Connor Sparrowhawk died while under the care of an Oxfordshire NHS unit.
The 18-year-old had suffered an epileptic seizure at Slade House in Headington in 2013.
Southern Health NHS Foundation Trust was fined £2 million earlier this year for failures that resulted in the deaths of the teenager and another patient.
As the government pledges new measures to improve hospital care for people with learning disabilities, Connor's mother Dr Sara Ryan tells Sky News why she believes the proposals are too little, too late:
Connor's nickname was laughing boy, or LB for short. He had a brilliant sense of humour.
He would laugh without making a sound, his shoulders going up and down.
We would compare him to Muttley from Wacky Races, with his infectious laugh and massive grin on his face.
I was at work when I got the phone call to say he had been found unconscious in the bath. He was already on his way to hospital in an ambulance.
It was only in the cab on the way to the hospital that I started to panic.
"Oh my god," I thought. "What is going to happen?"
When I got to the hospital, the consultant came out straight away and told me that Connor had died. It was completely devastating.
I kept thinking about how he had been due to go on an Oxford bus tour that morning. There was a school prom the next day that he was due to attend. It should have been so ordinary.
It rips your world into pieces. And he died in a way that was so preventable.
Since Connor's death, it's almost been a full-time job getting accountability for what happened.
He had a strong sense of justice and I knew he would have expected us to fight for it.
Southern Health Trust was fined an enormous amount of money.
I had been called a toxic mother and all sort of other awful things while the trust was investigated. When the judge called out their awfulness for what it was, it brought some comfort.
We still have other cases to fight for but we did Connor proud.
Lots of other families have been in touch. With most NHS scandals, it's the families that end up campaigning.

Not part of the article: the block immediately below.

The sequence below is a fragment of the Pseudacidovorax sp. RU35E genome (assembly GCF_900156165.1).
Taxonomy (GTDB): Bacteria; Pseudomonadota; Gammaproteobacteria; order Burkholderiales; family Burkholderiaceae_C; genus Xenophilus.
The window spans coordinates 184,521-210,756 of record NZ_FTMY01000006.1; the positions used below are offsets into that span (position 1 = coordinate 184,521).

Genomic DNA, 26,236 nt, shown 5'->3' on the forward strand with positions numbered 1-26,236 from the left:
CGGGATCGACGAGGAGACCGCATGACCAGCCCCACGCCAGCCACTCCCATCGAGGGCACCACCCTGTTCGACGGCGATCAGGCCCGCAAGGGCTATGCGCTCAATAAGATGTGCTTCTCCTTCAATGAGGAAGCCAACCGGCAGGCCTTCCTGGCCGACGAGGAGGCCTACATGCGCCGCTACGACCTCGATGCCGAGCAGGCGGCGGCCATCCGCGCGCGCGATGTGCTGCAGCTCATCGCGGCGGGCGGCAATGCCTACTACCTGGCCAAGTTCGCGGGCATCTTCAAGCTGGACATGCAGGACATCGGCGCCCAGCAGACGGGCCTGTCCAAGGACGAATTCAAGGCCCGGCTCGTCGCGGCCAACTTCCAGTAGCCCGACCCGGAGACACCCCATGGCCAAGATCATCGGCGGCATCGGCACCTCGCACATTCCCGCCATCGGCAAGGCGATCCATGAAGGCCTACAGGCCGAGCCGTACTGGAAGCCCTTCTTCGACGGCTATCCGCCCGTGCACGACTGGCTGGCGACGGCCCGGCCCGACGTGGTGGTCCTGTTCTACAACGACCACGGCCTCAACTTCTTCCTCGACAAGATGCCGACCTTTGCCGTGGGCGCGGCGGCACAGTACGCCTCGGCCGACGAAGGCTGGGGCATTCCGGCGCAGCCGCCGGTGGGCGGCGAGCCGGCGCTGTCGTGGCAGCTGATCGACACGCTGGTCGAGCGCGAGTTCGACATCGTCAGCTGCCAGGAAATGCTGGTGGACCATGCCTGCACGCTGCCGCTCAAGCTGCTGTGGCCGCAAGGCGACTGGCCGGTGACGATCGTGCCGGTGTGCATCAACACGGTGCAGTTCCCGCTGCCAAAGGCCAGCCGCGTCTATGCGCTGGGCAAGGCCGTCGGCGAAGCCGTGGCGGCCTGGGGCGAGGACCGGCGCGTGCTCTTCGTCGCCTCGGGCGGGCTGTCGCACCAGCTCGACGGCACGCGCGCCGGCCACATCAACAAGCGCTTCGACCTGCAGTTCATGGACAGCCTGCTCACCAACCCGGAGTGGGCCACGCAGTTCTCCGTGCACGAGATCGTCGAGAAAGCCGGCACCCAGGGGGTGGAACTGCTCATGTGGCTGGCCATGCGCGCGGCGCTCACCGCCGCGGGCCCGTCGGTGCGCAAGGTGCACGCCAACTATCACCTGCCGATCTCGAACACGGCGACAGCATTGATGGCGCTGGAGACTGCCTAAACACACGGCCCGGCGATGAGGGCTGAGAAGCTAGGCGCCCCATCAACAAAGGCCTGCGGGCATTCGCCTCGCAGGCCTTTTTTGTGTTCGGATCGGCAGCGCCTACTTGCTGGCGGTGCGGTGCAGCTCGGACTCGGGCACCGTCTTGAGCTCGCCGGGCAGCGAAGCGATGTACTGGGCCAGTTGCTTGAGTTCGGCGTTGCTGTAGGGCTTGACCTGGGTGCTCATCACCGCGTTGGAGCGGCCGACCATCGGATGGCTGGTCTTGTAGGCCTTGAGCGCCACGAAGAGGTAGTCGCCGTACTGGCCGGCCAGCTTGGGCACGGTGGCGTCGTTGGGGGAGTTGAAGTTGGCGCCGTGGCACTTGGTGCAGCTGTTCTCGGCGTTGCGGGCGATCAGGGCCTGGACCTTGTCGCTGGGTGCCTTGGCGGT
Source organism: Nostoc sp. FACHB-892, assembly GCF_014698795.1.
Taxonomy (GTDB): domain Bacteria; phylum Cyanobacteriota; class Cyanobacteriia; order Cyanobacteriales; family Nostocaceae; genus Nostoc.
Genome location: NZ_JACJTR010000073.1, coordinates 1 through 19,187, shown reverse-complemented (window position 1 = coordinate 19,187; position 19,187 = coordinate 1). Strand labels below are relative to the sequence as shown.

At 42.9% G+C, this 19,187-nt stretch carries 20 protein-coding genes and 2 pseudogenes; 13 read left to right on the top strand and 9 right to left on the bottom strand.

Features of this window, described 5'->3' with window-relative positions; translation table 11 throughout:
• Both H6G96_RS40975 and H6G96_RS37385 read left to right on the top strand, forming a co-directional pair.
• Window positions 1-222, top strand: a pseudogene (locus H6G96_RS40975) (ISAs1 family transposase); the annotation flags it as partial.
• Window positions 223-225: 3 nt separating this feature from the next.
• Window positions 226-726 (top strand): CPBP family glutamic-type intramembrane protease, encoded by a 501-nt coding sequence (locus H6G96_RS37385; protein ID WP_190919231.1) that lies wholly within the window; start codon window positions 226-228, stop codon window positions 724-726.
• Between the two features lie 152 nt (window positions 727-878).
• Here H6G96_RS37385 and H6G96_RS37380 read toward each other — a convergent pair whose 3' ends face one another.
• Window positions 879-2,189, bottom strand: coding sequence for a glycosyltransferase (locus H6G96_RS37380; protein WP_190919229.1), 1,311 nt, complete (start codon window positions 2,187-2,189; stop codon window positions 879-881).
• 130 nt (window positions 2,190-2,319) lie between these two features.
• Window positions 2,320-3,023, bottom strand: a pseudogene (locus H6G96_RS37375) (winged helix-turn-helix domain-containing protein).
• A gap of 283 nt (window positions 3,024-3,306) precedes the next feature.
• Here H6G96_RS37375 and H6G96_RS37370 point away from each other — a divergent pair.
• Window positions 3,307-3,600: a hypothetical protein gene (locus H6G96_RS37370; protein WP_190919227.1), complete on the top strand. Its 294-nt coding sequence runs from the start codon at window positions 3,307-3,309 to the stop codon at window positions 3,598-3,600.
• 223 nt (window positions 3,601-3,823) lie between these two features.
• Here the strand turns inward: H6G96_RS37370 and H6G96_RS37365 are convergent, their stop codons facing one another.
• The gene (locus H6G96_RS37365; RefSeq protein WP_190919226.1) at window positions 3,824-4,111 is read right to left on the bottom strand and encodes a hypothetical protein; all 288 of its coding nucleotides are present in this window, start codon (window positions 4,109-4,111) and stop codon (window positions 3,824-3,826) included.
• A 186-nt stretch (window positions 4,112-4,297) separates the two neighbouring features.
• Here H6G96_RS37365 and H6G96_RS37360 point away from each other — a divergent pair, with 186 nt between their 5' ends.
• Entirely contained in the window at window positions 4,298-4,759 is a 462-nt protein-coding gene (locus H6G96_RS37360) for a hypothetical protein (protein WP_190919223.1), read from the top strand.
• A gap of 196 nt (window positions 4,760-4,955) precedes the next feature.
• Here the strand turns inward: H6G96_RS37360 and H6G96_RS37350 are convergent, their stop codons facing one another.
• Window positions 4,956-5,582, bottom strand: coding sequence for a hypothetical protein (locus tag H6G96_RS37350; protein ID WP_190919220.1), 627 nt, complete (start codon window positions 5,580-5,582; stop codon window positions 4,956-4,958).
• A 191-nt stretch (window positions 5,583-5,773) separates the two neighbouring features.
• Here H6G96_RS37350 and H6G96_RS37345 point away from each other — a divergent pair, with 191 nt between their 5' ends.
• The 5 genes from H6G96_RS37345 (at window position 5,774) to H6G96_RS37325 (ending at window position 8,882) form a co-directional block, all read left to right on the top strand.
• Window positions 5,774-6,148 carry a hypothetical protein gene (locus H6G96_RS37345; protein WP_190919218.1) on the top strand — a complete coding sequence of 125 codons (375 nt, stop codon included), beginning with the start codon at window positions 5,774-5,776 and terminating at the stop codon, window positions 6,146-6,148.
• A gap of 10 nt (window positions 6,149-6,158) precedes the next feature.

Connor should have been looked after and, when he died, we should have been supported.
We shouldn't have had to embark on such a tough journey.
While there are some positive steps in the government's response to the learning disability mortality review (LeDeR), and clear recognition that it is unacceptable that people are dying premature deaths, it smacks to me of too little, too late.
It is vague, underwhelming and includes some heart-sink deadlines which extend into the never never. The pace of change is truly glacial while people continue to die.
We have report after report, inquiry after inquiry, countless "prevention of future deaths" reports from inquests and a substantial body of research evidence to draw on.
The problem is wider than training and involves discounting people.
Connor, and others, died because they were not seen as fully human; their diagnoses erased any consideration of their health.
In 2013, a confidential inquiry into the premature deaths of learning disabled people recommended the setting up of a national mortality review board.
The government at the time refused to do this saying it was too expensive and, instead commissioned the LeDeR work.
Five years later, with mortality rates worsening, it's clear urgent and effective action is essential.
Piecemeal fudging and yet another consultation is simply not good enough.